White Star of the North Rises
Rosemary Jenkinson trades contemporary Belfast for the Titanic era in a new play for the Lyric Theatre
It is 9am on Monday morning and, due to traffic delays, the coffee shop at the Lyric Theatre isn’t open yet. Playwright Rosemary Jenkinson, whose Titanic play White Star of the North debuts at the theatre on March 24, gives the sole barista a hopeful look as he pauses by the till.
‘Do you think they are ready to serve?’ she asks. The barista disappears through a door and she sighs. ‘I guess not.’ At a push, Jenkinson – a tall, slim woman with a ready laugh – could probably turn her hand to running the coffee machine herself. Asked about what she did before becoming a writer, she sits up straight, takes a deep breath and starts ticking job titles off one by one.
Jenkinson has worked in art galleries and jewellery stores, on a charity helpline and at a holiday resort, in the civil service, in both a chicken and a sausage roll factory and more. It would take, she says, an hour to list all her previous jobs, and she has to be in rehearsals for 10.
‘I’ve always thought that writers should do a lot of different jobs,’ Jenkinson smiles, because, presumably, it's character building and a mine of material. So does she ever miss the helpline or the civil service? Jenkinson blinks and snorts, ‘God, no!’
Luckily for her, another jaunt in the sausage roll factory is not something that Jenkinson need worry about. White Star of the North is her tenth play, a nice round number, and writing is currently paying the bills.
Jenkinson started her writing career with short stories. They did quite well, too. She has won the Northern Short Story competition and has stories included in Cutting the Skin: An Anthology of New Irish Writing, the Sunday Tribune (short listed for the Hennessey Award) and the Fish Anthology.
Explaining what occasioned her shift in focus and format, however, Jenkinson inexplicibly appears abashed and amused. She recalls that a short story writer of her acquaintance had written a play that was critically well received, 'And I thought, “Well, I’m a better short story writer than him, I bet I’d write better plays too.” And that’s where it all started.’
Subsequently Jenkinson was accepted onto Rough Magic Theatre’s SEED programme, which she credits with making her a ‘proper playwright’. For Jenkinson, until recently, that meant writing about urban Belfast, politics, street-fights and drugs. ‘I would always have described myself as a contemporary writer,’ Jenkinson says.
She’s got her coffee now, and thoughtfully stirs in milk as she talks. It was the experience of writing a short Titanic piece for Kabosh Theatre Company that changed her theatrical direction. ‘I really enjoyed working on it. Afterwards, I said to Richard [Croxford, artistic director at the Lyric Theatre ] to keep me in mind if anything Titanic related came up. And he did.’
White Star of the North, which is based in part on Jenkinson's own family history, sees two members of the troubled Massey family set sail on the Titanic. What happens next will affect Crawford Massey for the rest of his life – obviously.
It might seem an abrupt change of pace – from the bad lads of Belfast to a berth on the Titanic – but Jenkinson would disagree. She argues that the period details might change but people stay the same. ‘There isn't as much swearing and the drugs might be different, but the morphine tinctures and potions that were popularly used at the time were addictive,' Jenkinson says.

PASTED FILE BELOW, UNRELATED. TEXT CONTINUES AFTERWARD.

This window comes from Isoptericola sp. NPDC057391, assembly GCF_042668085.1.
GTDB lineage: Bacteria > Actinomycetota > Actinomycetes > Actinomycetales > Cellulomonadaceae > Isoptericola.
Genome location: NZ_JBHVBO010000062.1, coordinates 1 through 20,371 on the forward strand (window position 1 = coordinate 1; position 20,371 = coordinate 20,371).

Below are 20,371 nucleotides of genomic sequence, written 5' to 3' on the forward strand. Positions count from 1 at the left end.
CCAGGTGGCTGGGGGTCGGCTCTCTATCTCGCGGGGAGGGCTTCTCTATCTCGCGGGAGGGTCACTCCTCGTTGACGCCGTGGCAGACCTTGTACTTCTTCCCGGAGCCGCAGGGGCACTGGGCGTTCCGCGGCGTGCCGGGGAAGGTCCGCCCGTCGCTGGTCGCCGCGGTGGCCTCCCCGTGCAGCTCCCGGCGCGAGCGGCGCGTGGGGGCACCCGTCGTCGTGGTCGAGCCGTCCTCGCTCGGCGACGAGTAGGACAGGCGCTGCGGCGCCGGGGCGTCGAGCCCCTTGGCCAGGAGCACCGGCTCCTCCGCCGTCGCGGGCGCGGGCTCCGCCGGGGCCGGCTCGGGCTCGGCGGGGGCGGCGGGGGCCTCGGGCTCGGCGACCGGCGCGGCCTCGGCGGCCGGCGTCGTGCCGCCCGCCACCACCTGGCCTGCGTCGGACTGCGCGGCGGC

She adds that people in the early 1900s were just as interested in celebrities too, noting that, 'I have someone talking about Oscar Wilde and Arthur Conan Doyle. Back then, like now, Belfast was on the crest of a wave of innovation and excitement. There’s a very modern feel to the play.’
What surprised Jenkinson most about writing White Star of the North was just how time-consuming it was. Researching the play, she notes, took longer than writing it. And then she didn’t even use all the information she had uncovered. Only a few period details made it into the text.
That sense of minimalism has informed Jenkinson’s approach to the entire production. The set, she reveals, only sketches in the lavish interior of the Titanic. Jenkinson argues that, with period pieces, it is often best to leave it to the imagination. ‘Besides,’ she adds lightly. ‘We’re on the small stage [the Naughton Studio] here. There’s no way we could recreate the Titanic in detail.’
The anniversary of the Titanic disaster has inspired numerous dramas for stage and screen, including a BBC Northern Ireland dramatisation of the Titanic Inquiry, mini-series on BBC and ITV, and a verbatim piece by Owen McCafferty, which is set to open The MAC in Belfast in April. Isn’t the creative field getting a bit crowded?
‘Well, we are going to be the first to open,’ Jenkinson says with a chuckle. And she isn’t worried about comparisons, either, arguing that 'there is plenty of inspiration to go round'. 1912, after all, was a huge year in Northern Ireland. Winston Churchill visited Belfast to address a pro-Home Rule meeting, Ken McArthur won Gold at the Olympics in South Africa and the Ulster Covenant, which plays a large part in the play, was signed.
‘White Star of the North is about a family with troubles, the Ulster covenant and the aftermath of the Titanic,’ Jenkinson concludes, confidently. ‘It is an intimate look at an epic era.’